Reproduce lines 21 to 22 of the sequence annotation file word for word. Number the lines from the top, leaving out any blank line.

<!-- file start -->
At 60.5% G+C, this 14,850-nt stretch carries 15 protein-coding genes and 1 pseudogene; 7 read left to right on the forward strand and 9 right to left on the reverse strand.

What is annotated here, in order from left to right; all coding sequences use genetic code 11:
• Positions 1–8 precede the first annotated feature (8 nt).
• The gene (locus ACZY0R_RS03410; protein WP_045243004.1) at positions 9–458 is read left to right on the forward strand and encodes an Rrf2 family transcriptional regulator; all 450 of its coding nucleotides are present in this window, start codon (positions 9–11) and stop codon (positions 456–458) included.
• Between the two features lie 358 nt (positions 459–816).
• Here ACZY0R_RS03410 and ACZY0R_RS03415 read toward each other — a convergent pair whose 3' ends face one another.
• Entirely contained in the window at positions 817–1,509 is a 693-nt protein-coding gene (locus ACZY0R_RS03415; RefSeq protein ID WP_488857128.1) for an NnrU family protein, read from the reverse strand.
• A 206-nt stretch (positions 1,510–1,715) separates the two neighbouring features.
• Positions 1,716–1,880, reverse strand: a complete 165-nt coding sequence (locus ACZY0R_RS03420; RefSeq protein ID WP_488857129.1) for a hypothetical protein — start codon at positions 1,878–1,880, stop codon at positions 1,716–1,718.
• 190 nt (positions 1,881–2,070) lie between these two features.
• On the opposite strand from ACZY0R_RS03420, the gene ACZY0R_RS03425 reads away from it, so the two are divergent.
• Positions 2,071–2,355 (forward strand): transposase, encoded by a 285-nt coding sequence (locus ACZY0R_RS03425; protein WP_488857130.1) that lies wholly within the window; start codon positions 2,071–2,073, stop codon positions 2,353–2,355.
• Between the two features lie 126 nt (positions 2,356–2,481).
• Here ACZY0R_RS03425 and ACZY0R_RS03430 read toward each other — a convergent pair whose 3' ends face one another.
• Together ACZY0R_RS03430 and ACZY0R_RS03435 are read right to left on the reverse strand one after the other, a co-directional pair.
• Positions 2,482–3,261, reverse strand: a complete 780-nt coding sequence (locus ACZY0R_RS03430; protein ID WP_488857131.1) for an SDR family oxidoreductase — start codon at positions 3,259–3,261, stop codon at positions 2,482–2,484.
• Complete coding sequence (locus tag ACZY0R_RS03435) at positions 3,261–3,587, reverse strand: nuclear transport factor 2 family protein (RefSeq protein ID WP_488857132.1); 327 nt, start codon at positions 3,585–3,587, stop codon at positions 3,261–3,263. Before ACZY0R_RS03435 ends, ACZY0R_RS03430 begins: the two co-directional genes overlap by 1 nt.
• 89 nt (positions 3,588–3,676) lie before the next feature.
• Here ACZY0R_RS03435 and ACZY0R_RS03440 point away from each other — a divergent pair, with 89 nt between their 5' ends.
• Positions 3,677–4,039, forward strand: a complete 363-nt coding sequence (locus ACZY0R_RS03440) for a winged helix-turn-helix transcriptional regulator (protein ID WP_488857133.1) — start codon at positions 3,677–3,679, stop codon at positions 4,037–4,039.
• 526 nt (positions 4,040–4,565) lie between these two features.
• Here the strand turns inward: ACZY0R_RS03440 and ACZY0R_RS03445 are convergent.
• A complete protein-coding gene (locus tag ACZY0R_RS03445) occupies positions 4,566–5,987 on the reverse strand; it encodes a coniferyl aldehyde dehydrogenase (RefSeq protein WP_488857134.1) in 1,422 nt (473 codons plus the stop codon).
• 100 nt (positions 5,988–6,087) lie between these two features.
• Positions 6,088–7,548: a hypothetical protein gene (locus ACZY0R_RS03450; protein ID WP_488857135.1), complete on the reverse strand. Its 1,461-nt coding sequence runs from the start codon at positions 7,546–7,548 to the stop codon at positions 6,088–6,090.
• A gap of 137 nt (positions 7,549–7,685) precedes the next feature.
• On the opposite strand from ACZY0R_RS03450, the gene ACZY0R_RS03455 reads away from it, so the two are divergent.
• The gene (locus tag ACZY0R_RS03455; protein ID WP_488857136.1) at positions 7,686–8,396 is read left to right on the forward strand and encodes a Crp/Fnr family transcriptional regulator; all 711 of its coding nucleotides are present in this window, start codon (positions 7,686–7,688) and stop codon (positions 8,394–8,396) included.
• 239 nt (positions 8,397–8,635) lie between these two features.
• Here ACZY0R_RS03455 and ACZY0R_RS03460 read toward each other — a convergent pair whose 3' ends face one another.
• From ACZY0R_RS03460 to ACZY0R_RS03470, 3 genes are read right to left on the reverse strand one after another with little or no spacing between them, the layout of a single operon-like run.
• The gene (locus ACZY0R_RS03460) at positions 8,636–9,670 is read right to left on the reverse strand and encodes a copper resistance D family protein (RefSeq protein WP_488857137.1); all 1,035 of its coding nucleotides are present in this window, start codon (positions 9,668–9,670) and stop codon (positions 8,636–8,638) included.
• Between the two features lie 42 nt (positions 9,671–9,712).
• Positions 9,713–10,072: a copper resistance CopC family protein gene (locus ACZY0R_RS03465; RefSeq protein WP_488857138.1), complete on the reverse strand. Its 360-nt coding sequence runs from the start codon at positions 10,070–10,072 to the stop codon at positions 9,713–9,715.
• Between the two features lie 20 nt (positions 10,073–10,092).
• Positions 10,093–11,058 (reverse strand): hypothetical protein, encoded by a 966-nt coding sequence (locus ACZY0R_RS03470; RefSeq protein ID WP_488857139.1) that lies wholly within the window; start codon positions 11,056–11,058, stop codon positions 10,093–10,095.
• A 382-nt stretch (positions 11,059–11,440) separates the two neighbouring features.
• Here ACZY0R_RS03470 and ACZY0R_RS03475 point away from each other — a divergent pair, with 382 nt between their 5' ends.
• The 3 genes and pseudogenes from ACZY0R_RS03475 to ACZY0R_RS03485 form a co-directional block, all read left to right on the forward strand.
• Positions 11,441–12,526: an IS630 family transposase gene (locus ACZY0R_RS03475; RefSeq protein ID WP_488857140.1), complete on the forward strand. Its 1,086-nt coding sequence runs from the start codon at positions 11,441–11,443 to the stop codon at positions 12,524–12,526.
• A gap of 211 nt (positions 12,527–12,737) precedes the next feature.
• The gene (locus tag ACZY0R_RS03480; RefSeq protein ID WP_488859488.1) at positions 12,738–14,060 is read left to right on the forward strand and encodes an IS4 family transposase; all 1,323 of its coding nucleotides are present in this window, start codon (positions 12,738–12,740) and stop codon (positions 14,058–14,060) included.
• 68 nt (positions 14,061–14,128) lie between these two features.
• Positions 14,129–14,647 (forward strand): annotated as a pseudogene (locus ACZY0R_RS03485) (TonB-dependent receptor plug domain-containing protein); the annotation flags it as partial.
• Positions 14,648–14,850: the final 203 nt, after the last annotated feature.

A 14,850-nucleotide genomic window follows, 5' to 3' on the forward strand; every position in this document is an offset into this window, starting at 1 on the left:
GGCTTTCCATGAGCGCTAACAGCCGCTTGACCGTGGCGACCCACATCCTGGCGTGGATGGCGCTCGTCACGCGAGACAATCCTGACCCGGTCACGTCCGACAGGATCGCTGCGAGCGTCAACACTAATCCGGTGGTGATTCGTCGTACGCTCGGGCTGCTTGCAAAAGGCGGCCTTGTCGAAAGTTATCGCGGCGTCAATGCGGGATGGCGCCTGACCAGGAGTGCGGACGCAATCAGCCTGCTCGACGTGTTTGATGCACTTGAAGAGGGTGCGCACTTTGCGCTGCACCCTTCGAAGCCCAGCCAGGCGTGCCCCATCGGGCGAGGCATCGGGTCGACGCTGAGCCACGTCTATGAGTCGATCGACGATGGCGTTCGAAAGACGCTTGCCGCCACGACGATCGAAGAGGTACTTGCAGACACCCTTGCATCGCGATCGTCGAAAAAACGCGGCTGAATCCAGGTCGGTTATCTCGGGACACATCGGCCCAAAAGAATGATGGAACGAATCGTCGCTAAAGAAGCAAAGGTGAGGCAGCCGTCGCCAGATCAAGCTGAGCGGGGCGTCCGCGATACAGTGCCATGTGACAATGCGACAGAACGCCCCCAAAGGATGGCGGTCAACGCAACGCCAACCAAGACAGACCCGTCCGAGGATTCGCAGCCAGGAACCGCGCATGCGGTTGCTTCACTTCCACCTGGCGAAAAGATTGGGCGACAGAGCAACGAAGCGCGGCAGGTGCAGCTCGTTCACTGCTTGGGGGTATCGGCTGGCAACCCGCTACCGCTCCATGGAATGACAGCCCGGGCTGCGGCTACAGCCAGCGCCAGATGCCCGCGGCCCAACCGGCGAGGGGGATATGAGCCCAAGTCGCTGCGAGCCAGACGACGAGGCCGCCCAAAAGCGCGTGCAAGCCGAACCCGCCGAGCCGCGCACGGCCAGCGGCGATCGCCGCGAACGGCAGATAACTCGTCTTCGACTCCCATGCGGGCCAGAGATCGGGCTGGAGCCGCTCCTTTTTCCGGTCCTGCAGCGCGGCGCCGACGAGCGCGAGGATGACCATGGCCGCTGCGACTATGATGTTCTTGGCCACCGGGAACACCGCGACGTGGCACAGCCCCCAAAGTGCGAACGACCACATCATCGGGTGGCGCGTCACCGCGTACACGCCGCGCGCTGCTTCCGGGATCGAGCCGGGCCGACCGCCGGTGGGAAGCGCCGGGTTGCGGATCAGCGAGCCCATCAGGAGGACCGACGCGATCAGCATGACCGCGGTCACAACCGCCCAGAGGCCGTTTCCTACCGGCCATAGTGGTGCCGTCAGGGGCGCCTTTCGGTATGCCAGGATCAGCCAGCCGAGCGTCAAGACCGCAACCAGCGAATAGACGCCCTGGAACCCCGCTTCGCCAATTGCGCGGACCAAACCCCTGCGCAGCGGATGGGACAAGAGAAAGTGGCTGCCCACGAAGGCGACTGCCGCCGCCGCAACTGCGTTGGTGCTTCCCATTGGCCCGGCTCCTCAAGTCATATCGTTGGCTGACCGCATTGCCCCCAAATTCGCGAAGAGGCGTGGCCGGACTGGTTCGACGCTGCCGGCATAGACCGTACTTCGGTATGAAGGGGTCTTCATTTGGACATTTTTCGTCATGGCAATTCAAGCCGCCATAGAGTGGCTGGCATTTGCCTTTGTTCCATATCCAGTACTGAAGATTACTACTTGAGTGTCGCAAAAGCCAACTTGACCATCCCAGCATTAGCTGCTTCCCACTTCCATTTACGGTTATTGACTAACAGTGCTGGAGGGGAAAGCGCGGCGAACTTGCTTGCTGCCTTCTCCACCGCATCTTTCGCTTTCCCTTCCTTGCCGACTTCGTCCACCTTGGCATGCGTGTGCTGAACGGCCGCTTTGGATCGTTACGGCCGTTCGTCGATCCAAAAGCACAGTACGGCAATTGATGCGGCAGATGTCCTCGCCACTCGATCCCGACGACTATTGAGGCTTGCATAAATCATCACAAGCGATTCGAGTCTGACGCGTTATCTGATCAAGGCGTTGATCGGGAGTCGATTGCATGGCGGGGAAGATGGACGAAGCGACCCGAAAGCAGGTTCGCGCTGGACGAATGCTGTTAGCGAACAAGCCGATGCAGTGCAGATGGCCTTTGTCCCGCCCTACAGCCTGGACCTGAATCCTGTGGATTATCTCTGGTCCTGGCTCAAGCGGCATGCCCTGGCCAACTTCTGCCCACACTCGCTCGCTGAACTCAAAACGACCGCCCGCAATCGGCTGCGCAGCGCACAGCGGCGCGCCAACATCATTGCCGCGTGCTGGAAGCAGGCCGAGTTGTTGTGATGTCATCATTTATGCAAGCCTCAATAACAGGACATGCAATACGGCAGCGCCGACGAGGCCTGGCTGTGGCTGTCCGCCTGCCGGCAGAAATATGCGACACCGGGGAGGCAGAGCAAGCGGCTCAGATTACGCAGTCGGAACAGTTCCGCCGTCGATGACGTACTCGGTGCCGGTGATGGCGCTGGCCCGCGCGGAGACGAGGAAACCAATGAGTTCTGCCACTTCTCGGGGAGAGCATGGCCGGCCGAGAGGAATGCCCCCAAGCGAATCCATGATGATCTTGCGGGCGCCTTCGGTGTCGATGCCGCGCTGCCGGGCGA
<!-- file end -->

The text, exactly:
• 526 nt (positions 4,040–4,565) lie between these two features.
• Here the strand turns inward: ACZY0R_RS03440 and ACZY0R_RS03445 are convergent.